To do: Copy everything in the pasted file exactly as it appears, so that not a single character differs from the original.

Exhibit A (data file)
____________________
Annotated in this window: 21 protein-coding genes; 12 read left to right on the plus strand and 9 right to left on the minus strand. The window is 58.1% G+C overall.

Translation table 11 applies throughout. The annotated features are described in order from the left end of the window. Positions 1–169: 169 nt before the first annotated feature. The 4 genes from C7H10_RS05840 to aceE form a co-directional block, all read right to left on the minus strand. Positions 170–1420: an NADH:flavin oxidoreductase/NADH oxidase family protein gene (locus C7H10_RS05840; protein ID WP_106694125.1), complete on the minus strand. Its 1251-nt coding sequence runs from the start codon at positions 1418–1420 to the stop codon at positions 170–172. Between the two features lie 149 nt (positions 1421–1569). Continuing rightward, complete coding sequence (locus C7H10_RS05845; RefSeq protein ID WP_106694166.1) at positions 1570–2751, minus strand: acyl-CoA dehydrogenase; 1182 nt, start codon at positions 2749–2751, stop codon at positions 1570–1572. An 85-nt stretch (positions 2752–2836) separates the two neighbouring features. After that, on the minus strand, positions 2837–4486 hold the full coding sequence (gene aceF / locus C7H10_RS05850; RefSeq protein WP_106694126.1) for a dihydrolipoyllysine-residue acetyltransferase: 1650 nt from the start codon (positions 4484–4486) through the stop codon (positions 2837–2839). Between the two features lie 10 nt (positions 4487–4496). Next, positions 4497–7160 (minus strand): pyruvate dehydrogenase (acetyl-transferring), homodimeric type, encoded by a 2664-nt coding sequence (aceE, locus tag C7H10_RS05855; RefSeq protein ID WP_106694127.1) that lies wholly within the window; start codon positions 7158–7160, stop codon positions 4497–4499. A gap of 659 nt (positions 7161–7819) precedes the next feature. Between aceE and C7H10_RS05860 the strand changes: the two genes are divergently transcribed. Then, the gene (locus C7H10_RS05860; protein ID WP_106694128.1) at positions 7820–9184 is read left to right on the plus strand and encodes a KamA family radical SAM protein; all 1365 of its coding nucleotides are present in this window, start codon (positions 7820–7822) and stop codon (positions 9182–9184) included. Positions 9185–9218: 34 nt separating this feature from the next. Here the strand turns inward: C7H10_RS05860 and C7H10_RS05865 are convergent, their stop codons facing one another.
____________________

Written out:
Annotated in this window: 21 protein-coding genes; 12 read left to right on the plus strand and 9 right to left on the minus strand. The window is 58.1% G+C overall.

Translation table 11 applies throughout. The annotated features are described in order from the left end of the window. Positions 1–169: 169 nt before the first annotated feature. The 4 genes from C7H10_RS05840 to aceE form a co-directional block, all read right to left on the minus strand. Positions 170–1420: an NADH:flavin oxidoreductase/NADH oxidase family protein gene (locus C7H10_RS05840; protein ID WP_106694125.1), complete on the minus strand. Its 1251-nt coding sequence runs from the start codon at positions 1418–1420 to the stop codon at positions 170–172. Between the two features lie 149 nt (positions 1421–1569). Continuing rightward, complete coding sequence (locus C7H10_RS05845; RefSeq protein ID WP_106694166.1) at positions 1570–2751, minus strand: acyl-CoA dehydrogenase; 1182 nt, start codon at positions 2749–2751, stop codon at positions 1570–1572. An 85-nt stretch (positions 2752–2836) separates the two neighbouring features. After that, on the minus strand, positions 2837–4486 hold the full coding sequence (gene aceF / locus C7H10_RS05850; RefSeq protein WP_106694126.1) for a dihydrolipoyllysine-residue acetyltransferase: 1650 nt from the start codon (positions 4484–4486) through the stop codon (positions 2837–2839). Between the two features lie 10 nt (positions 4487–4496). Next, positions 4497–7160 (minus strand): pyruvate dehydrogenase (acetyl-transferring), homodimeric type, encoded by a 2664-nt coding sequence (aceE, locus tag C7H10_RS05855; RefSeq protein ID WP_106694127.1) that lies wholly within the window; start codon positions 7158–7160, stop codon positions 4497–4499. A gap of 659 nt (positions 7161–7819) precedes the next feature. Between aceE and C7H10_RS05860 the strand changes: the two genes are divergently transcribed. Then, the gene (locus C7H10_RS05860; protein ID WP_106694128.1) at positions 7820–9184 is read left to right on the plus strand and encodes a KamA family radical SAM protein; all 1365 of its coding nucleotides are present in this window, start codon (positions 7820–7822) and stop codon (positions 9182–9184) included. Positions 9185–9218: 34 nt separating this feature from the next. Here the strand turns inward: C7H10_RS05860 and C7H10_RS05865 are convergent, their stop codons facing one another.